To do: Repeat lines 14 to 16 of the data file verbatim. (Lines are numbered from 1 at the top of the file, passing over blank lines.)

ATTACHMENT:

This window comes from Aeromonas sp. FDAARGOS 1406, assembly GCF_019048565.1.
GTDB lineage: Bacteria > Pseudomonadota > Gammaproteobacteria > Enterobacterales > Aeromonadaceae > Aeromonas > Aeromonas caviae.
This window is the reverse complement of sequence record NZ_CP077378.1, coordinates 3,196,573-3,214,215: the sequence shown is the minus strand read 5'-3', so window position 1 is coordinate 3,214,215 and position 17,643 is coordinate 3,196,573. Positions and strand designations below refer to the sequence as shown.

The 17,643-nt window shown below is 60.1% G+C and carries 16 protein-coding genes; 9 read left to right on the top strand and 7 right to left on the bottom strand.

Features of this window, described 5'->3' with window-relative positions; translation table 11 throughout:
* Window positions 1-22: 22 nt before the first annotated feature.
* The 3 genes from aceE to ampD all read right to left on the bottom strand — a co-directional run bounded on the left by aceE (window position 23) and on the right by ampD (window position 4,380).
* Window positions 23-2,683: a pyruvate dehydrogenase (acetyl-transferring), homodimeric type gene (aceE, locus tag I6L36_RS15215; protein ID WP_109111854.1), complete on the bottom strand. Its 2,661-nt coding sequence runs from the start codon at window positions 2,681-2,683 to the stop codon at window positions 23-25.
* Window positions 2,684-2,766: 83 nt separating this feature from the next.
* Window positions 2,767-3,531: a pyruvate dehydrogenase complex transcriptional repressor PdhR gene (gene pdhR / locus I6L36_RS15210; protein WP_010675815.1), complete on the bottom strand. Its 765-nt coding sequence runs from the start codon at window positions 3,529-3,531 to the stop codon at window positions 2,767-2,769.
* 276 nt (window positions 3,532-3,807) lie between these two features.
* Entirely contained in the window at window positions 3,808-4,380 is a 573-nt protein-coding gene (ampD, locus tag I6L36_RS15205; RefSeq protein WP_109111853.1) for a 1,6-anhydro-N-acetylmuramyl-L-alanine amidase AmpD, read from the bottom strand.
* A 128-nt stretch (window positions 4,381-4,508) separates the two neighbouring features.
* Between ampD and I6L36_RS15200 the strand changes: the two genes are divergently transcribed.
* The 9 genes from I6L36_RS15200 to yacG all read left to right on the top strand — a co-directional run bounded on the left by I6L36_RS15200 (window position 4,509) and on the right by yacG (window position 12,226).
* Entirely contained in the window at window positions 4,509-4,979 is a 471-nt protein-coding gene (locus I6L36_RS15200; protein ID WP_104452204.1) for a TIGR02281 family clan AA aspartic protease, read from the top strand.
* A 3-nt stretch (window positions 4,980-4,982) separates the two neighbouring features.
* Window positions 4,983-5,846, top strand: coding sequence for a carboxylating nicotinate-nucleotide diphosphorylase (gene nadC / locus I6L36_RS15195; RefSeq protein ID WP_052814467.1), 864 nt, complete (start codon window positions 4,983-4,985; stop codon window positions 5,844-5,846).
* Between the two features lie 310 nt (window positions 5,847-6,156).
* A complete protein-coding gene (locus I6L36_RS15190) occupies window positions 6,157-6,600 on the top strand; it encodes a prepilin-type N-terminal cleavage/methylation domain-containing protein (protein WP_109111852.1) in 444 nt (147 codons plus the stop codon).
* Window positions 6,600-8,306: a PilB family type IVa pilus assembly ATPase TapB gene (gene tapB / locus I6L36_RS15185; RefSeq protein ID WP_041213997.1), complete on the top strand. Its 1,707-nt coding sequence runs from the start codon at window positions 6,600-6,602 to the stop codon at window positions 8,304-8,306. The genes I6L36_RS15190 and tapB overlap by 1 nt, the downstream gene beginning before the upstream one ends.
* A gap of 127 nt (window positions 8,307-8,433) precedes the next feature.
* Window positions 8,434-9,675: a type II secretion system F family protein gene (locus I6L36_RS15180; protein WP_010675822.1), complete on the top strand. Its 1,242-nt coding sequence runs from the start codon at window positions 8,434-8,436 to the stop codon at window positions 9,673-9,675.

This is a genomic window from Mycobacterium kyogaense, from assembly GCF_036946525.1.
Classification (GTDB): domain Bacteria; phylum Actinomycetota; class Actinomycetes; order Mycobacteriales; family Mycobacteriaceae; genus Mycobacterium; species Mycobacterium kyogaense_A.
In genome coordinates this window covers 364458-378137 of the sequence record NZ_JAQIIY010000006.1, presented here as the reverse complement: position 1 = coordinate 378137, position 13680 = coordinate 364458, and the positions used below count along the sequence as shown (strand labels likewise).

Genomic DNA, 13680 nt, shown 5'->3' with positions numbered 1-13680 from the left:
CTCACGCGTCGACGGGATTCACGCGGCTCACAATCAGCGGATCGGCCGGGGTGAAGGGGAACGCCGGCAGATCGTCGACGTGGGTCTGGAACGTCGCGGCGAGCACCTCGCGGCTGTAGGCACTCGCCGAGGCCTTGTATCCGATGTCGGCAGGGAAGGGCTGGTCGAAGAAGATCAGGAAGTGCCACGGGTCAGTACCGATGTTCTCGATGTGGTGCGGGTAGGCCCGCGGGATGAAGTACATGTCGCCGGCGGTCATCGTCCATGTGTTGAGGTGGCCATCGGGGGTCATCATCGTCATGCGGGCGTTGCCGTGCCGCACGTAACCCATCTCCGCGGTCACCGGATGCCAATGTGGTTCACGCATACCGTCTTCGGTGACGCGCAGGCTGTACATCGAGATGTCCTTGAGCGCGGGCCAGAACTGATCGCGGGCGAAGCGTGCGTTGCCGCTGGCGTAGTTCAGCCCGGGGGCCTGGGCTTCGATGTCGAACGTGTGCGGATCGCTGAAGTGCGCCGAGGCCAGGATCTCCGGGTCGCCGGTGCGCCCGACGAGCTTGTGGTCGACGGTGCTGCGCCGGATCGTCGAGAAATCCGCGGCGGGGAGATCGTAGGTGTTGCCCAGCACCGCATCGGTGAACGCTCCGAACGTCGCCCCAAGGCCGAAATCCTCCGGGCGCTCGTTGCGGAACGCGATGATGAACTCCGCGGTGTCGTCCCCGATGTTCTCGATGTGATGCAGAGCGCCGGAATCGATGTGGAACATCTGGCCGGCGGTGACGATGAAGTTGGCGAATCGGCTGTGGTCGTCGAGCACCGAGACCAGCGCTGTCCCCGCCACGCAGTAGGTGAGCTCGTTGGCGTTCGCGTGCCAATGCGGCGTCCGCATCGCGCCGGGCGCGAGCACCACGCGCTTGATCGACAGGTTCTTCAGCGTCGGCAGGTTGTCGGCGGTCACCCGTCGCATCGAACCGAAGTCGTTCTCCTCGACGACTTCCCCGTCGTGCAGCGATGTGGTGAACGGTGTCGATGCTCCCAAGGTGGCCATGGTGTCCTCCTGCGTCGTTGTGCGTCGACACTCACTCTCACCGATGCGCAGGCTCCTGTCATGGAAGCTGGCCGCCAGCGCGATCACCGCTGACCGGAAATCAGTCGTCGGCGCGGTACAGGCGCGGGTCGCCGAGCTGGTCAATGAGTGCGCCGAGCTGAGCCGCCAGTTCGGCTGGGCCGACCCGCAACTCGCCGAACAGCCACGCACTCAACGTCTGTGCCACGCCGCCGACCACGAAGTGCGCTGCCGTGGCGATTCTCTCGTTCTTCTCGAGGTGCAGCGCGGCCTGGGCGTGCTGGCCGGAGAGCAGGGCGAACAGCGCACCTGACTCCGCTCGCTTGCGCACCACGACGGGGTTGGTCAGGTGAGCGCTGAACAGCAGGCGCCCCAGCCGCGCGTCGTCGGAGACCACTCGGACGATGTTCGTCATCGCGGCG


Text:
* Between ampD and I6L36_RS15200 the strand changes: the two genes are divergently transcribed.
* The 9 genes from I6L36_RS15200 to yacG all read left to right on the top strand — a co-directional run bounded on the left by I6L36_RS15200 (window position 4,509) and on the right by yacG (window position 12,226).
* Entirely contained in the window at window positions 4,509-4,979 is a 471-nt protein-coding gene (locus I6L36_RS15200; protein ID WP_104452204.1) for a TIGR02281 family clan AA aspartic protease, read from the top strand.